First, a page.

Selective memory dependence prediction [2] [3] stalls specific loads until it is certain that no violation may occur. It does not explicitly predict dependencies. This predictor may result in suboptimal performance. In fact, in some cases it is possible that it can not be better than possible. This is the reason why it is so much easier to execute. Exact memory dependence prediction was developed at the University of Wisconsin-Madison. Specifically, Dynamic Speculation and Synchronization [2] [3]It should not be necessary to wait until it is necessary. This predictor predicts exact dependencies (store and load pair). The synonym predictor [1] groups together all dependences that share a common load or store instruction. The store sets [4] predictor represents multiple potential dependencies by all possible blinds The store barrier [5]predictor treats certain store instructions as barriers. That is, all subsequent load or store operations are not allowed to bypass the specific store. The store barrier predictor does not explicitly predict dependencies. This predictor may unnecessarily delay subsequent, yet independent loads. Memory dependence prediction has other applications beyond the scheduling of loads and stores. For example, speculative memory cloaking [1] and speculative memory bypassing [1] use memory dependence prediction to streamline the communication of values ​​through memory.

Analogy to branch prediction

Memory dependence prediction for loads and stores is analogous to branch prediction for conditional branch instructions. In branch prediction, the branch predictor predicts which way the branch will be known. The processor can then speculatively fetch and execute instructions on one of the paths of the branch. Later, when the statement executes, it can be determined if the branch statement was correctly predicted. If not, this is a misprediction , and a pipeline is necessary to throw away instructions that have been speculatively fetched and executed.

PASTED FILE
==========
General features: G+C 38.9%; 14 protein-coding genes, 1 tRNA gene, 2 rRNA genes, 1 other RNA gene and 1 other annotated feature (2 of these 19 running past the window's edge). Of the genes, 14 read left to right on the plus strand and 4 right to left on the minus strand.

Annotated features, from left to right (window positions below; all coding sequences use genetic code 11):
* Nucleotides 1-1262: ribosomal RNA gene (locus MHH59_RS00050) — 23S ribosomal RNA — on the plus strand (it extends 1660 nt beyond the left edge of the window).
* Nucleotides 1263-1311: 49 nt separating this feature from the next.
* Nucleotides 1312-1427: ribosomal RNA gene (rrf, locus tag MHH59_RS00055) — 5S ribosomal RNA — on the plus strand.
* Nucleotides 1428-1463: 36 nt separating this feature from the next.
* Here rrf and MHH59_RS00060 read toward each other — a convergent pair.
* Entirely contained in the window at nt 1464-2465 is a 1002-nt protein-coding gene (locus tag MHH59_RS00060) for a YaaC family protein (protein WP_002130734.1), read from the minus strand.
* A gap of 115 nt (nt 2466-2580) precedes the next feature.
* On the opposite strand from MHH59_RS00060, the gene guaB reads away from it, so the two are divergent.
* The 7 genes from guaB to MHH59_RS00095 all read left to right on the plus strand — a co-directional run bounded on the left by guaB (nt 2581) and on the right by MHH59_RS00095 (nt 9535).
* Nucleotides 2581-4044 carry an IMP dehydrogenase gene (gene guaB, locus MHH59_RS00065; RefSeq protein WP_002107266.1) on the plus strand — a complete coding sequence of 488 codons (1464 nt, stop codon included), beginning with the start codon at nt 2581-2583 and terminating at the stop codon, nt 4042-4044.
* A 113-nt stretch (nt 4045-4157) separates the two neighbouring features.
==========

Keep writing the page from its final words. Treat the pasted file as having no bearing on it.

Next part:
Branch prediction can be thought of as a two step process. First, the predictor determines the direction of the branch (taken or not). This is a binary decision. Then, the predictor determines the actual target address. Similarly, memory dependence prediction can be thought of as a two step process. First, the predictor determines whether there is a dependence. Then it determines which this dependence is.

See also

  • Memory-level parallelism
  • Memory disambiguation


  1. ^ Jump up to:d Streamlining Operation Inter-Communication via Memory Memory Dependence Prediction, Moshovos and Sohi, in the Proceedings of the Annual ACM / IEEE International Symposium on Microarchitecture, Dec. 1997.
  2. ^ Jump up to:c Dynamic Speculation and Synchronization of Memory Dependencies, Moshovos, Breach, Vijaykumar and Sohi, in the Proceedings of the 24th Annual ACM / IEEE Conference on Computer Architecture, June 1997. Also as technical report, Computer Sciences Department , University of Wisconsin-Madison, March 1996.
  3. ^ Jump up to:b Memory Dependence Prediction, Moshovos, Ph.D. Thesis, Computer Sciences Department, University of Wisconsin-Madison, Dec. 1998.
  4. Jump up^ Memory Dependence Prediction Using Store Sets, Chrysos and Emer, in the Proceedings of the 25th Annual ACM / IEEE Conference on Computer Architecture, June 1998.
  5. Jump up^ Apparatus to dynamically control the out-of-order execution of load-store instructions in a single processor, Hesson, LeBlanc and Ciavaglia 1997.